Bored In Class?
Fun things to do when bored in class
Here are a few great tips to stay awake from That Tech Jeff
Bored in class? Read a magazine, comic book or novel secretly.
Pick a book or magazine that’s the same size as or smaller than your textbook, and hide it behind the book so you can see it. Remember to look up occasionally to see if your teacher is walking around and to pretend like you’re paying attention when you are bored in class.
Learn to spin a pencil over your thumb. Use a smooth, weighted pen or pencil to start, and figure out how to balance it on your fingers. Then, hold the pencil between your thumb and pointer finger, and use your middle finger to push the pencil around your thumb. Be sure to catch it as it spins back around into your palm!
- This skill takes some practice, so it’s great for killing time when you are bored in class.
- Beware that you’ll probably drop your pencil frequently when you’re first learning how to spin it. It may be best to only try this if you’re sitting near the back of the class!
Bored in class? Make a game out of the class with a friend. Entertain yourself by counting how many students are wearing a school sweatshirt, or try to guess which color car will drive by the window next. If you’re sitting by a friend, quietly make bets on what you think will happen. Try to keep your games lighthearted and fun. Remember to be polite and respectful to your classmates when you are bored in class, especially if they’re paying attention and involved in the lesson.
Bored in class? Chew gum or eat a piece of hard candy. If your teacher allows food in class, pop a piece of gum or candy in when you start to get bored. This will give you something to do and can help keep you awake. You can even make a game by closing your eyes and trying to guess the flavor if you have a few different candy flavors.
Tip: Eating sweet candy can give you a mini sugar rush, which will help you stay awake through the class.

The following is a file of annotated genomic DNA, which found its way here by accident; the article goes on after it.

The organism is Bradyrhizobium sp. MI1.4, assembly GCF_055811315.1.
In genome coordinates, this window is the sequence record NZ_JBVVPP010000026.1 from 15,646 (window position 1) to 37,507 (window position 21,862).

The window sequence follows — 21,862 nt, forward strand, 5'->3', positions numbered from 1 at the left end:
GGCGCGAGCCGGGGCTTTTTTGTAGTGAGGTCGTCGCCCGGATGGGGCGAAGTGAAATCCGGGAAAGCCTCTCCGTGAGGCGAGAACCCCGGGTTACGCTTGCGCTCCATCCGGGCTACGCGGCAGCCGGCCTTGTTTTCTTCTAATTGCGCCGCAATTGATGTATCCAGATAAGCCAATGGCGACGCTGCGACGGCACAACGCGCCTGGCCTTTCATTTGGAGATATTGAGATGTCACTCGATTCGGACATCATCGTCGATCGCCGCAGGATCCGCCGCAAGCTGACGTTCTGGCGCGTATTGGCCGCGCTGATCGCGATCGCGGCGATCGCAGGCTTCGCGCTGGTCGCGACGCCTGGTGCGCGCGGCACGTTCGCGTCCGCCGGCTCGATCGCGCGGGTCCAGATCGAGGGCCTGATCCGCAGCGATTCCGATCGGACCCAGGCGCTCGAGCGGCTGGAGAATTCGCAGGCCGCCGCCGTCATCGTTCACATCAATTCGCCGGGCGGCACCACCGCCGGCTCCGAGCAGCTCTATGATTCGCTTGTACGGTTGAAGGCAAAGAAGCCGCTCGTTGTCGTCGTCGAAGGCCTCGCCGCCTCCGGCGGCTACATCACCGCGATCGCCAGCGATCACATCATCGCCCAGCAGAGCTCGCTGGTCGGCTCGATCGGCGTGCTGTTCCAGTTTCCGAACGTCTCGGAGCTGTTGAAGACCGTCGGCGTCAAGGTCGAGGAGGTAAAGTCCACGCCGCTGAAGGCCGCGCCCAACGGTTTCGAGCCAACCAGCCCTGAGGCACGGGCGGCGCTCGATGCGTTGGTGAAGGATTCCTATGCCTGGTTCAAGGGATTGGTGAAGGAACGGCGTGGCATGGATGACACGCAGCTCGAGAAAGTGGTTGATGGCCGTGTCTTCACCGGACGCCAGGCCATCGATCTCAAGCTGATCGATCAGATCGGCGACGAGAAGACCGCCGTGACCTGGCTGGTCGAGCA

Bored in class? Play with a computer or tablet if you’re allowed to. For computer-based lessons or advanced classes, you might be able to have a laptop or tablet to take notes and do exercises. During a boring class, pull up social media or open up a simple game, like Minesweeper or Snake, to keep yourself entertained. Remember that the people sitting around you will be able to see your screen, so avoid browsing on questionable sites.
- If your school doesn’t allow laptops or tablets in class, be sure to keep yours out of sight. It’s very difficult to hide a tablet or laptop, and if you get caught, your teacher might confiscate it.
- Remember to turn the sound off on your tablet or laptop so you don’t disturb other students. If you’re in a computer class, ask your teacher if you’re able to wear headphones.
Bored in class? Text your friends secretly during class. This is a riskier move if your school doesn’t allow students to use phones during class. Try to keep your phone concealed by holding it under your desk, in your pocket, or behind a book. Stick to short messages that you can type quickly without looking, like “So bored in class.”
Tip: In case your teacher comes around, make sure you have a place to hide your phone out of sight.
Bored in class? Do easy homework for another class. If you got assigned a simple worksheet for French class or a few easy math problems for Geometry, lay that work over your notes. Do your homework inconspicuously and quickly, and remember to look up sometimes to make it look like you’re taking notes for class.
- If you’re worried about having your homework confiscated, ask your teacher if it’s okay to do
- the homework in their class. Some teachers might only allow this if you’ve already finished the lesson or work for their class that day.
Jot down a to-do list or a weekly schedule. If you have a lot going on in your classes, use boring class time to write a list of things you need to do to clear your mind. Try making a timeline of things to do for an upcoming project or a study schedule for your exams. You can make different lists for each of your classes or just make one longer list for all of your classes and activities.
- Making lists can encourage creativity and help get rid of anxiety about upcoming assignments or tests.
- Keep in mind that you can make lists about pretty much anything. If you want to make a list about your top 10 favorite movies or books, you can!